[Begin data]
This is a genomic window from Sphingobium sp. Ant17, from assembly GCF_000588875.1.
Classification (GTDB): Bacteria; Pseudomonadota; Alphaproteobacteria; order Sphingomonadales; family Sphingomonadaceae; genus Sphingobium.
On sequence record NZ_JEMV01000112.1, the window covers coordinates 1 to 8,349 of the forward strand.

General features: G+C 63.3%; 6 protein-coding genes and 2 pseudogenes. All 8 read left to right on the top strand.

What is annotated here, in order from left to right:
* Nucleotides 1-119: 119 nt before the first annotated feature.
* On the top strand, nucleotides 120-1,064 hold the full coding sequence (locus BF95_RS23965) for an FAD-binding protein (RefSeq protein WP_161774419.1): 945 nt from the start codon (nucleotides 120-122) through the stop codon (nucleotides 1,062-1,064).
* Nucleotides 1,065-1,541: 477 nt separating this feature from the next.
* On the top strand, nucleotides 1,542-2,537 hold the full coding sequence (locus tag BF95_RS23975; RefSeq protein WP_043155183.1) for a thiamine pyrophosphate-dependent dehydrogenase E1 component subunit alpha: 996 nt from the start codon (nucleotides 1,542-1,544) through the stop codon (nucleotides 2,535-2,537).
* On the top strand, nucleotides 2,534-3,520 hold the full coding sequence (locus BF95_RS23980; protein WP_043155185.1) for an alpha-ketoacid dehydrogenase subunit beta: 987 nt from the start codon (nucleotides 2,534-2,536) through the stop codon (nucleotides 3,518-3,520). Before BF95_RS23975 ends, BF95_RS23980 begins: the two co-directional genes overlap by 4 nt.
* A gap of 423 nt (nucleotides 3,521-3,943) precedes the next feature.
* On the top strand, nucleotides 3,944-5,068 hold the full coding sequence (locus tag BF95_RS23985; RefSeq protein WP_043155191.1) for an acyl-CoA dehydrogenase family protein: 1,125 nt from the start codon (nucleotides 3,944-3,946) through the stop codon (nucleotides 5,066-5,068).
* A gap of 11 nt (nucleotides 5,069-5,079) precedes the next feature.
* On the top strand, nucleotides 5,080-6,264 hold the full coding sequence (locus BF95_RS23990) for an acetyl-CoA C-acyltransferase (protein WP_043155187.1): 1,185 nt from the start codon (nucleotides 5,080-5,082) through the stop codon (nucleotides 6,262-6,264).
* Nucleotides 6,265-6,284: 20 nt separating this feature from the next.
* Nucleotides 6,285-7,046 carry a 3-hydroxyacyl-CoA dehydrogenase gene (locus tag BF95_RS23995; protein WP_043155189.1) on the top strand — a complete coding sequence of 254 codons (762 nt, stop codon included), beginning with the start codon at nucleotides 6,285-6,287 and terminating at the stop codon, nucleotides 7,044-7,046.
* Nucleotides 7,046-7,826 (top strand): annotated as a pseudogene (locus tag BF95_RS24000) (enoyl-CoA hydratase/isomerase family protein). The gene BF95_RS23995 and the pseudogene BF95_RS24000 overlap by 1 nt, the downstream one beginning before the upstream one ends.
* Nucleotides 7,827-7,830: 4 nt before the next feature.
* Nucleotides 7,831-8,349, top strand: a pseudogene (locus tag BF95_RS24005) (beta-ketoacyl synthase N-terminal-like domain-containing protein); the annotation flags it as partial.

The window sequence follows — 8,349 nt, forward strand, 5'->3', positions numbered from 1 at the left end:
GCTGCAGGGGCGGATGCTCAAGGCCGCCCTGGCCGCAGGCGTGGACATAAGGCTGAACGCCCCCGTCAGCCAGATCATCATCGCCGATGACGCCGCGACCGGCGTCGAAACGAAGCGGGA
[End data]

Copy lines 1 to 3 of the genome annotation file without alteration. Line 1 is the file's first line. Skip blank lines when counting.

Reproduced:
This is a genomic window from Sphingobium sp. Ant17, from assembly GCF_000588875.1.
Classification (GTDB): Bacteria; Pseudomonadota; Alphaproteobacteria; order Sphingomonadales; family Sphingomonadaceae; genus Sphingobium.
On sequence record NZ_JEMV01000112.1, the window covers coordinates 1 to 8,349 of the forward strand.